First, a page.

“The insurgency are losing the support which they need to survive”

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CORPORAL Jamie Williams has spent 14 months out of the past three years in Afghanistan. A section commander, in charge of five soldiers of 5 Scots, he is based in Helmand Province. Cpl Williams, from Bo’ness, writes here about his part in the battle against the Taleban and why he thinks the sacrifice is worth it.

In Delta Company we have worked hard over the last six months to establish security and freedom of movement on Route 601.  This is a vital route which connects the provincial capital and largest city in Helmand, Lashkar Gah, with the centre of commerce, Gereshk, and these cities in turn with the neighbouring province of Kandahar.  Kandahar City is the major city in Southern Afghanistan and the key city in the Pashtun ethnic belt.  As such, this route and our task has strategic implications for bringing normality and security to the day to day lives of the Afghans.

Throughout our tour we have been very aware of the problems with security and insurgent influence to the north and south of Route 601 which have remained while we have focussed primarily on the route itself.  A recent patrol by Delta Company and our Afghan Police partners took us to Alokozi Shah, an area south of the village of Popalzai Kalay, itself a few kilometres south of Route 601.

The patrol was relatively quiet throughout and the locals seemed very co-operative and happy to see us.  It is such ‘atmospherics’ we look out for in any area we operate in, the response of the locals to our presence is a key indicator of how active the insurgency is in the area.  I was reassured by the mood and took it as good a sign that our work in the surrounding areas providing security and driving out the insurgent fighters was having a positive effect.

After patrolling through several villages and stopping now and then to talk with locals we stopped a car which was passing by to get some more intelligence on who was moving through the area.  This driver was Abdul Haji Shaz, an influential local businessman who owns a number of compounds and petrol stations in the area.  Abdul invited us to one of his nearby compounds where we were treated to the famous Pashtun hospitality in earnest and enjoyed chai, nuts and sweets. Abdul, who divides his time between business interests in Alokozi Shah and Lashkar Gah, told us his story.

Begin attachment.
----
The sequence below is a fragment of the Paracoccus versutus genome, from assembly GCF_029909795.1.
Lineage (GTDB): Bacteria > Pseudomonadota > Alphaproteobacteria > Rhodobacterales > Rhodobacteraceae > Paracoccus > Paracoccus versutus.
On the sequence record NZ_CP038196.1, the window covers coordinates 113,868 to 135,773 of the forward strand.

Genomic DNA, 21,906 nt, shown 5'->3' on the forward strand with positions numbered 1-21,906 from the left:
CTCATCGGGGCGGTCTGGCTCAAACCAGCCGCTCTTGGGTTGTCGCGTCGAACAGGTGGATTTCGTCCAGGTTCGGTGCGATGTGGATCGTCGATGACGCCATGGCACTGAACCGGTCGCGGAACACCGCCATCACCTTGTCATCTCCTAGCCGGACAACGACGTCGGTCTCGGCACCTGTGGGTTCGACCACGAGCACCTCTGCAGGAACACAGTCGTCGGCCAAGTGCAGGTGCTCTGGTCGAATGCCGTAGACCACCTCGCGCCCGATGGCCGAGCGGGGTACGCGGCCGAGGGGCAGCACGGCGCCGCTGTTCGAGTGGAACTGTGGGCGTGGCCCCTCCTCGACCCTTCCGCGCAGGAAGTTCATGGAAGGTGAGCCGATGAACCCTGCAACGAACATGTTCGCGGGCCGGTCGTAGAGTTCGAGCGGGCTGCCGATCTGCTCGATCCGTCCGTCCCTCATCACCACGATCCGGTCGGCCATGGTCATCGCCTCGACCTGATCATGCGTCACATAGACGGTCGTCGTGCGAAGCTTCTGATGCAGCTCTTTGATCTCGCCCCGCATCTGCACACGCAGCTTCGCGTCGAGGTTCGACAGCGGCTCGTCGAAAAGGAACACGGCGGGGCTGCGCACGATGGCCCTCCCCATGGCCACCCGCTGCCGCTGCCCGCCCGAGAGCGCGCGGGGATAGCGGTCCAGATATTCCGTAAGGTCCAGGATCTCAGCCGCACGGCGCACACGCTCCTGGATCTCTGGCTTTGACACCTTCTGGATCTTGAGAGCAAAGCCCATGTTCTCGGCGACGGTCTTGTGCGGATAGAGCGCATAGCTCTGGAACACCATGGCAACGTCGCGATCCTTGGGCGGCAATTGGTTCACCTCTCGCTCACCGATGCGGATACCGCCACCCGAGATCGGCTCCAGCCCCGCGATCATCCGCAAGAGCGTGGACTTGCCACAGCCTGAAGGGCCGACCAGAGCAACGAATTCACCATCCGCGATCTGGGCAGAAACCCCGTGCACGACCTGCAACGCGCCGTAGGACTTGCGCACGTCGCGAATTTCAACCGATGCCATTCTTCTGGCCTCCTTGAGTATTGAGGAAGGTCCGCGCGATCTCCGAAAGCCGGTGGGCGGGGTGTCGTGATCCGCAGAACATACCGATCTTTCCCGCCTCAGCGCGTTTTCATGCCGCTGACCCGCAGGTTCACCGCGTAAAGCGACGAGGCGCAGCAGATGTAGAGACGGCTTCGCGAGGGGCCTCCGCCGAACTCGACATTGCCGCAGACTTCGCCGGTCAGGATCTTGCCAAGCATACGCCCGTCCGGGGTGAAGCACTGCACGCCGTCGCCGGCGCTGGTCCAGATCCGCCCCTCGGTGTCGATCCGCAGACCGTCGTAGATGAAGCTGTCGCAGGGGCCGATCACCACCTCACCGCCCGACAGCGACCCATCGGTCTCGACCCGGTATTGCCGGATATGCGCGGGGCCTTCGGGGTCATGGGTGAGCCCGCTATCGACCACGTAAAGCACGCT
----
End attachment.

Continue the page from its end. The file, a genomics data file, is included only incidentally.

Abdul Haji Shaz had moved away from Alokozi Shah some years ago because of constant insurgent control of the area.  The insurgents had taxed heavily any crops that were grown and the locals had lived in constant fear of the harsh justice they imparted.  He had taken his children to Lashkar Gah to give them a chance of a better life away from insurgent influence.

I asked Abdul why he was now back in the area.  His response, which I had hoped for, was that he had returned in recent weeks because he had heard that security was much better than it had been and that British troops along with their Police partners had pushed the insurgents out of the area.

Abdul continued to describe how the talk of the area was of how much security had improved throughout the winter.  Most promisingly, he told me that he was now planning to bring his family back to their old home.  This I wrote down word for word:

“I have been hearing on the local radio about how good the security is and my brothers keep telling me this as well.  I have now witnessed for myself that the area is much better. I have also heard about the plans for the new school and think that if the security continues to increase then it will be a great opportunity for our kids to get the proper education they deserve.”

This, while only one of hundreds of encounters I have had with locals during my time in Helmand, was not an isolated incident in terms of the positive message I received.  This stood out in my mind as an important meeting as Abdul is an influential local elder, respected and looked to for decisions and advice by hundreds of other villagers.

It is evident to me that the effect of the increased security and development which ISAF troops and our Afghan Police partners have fought hard to bring is now taking hold.  The message is spreading that the Afghan government are the better option and the insurgency are losing the support which they need to survive.

If this momentum continues then more Afghans who desire a good life will return to the area and support the legitimate government and security forces in the area, denying the insurgents what they want the most, control of the population.  This kind of encounter is now happening every day across Helmand and signals the turning of the tide in Afghanistan.

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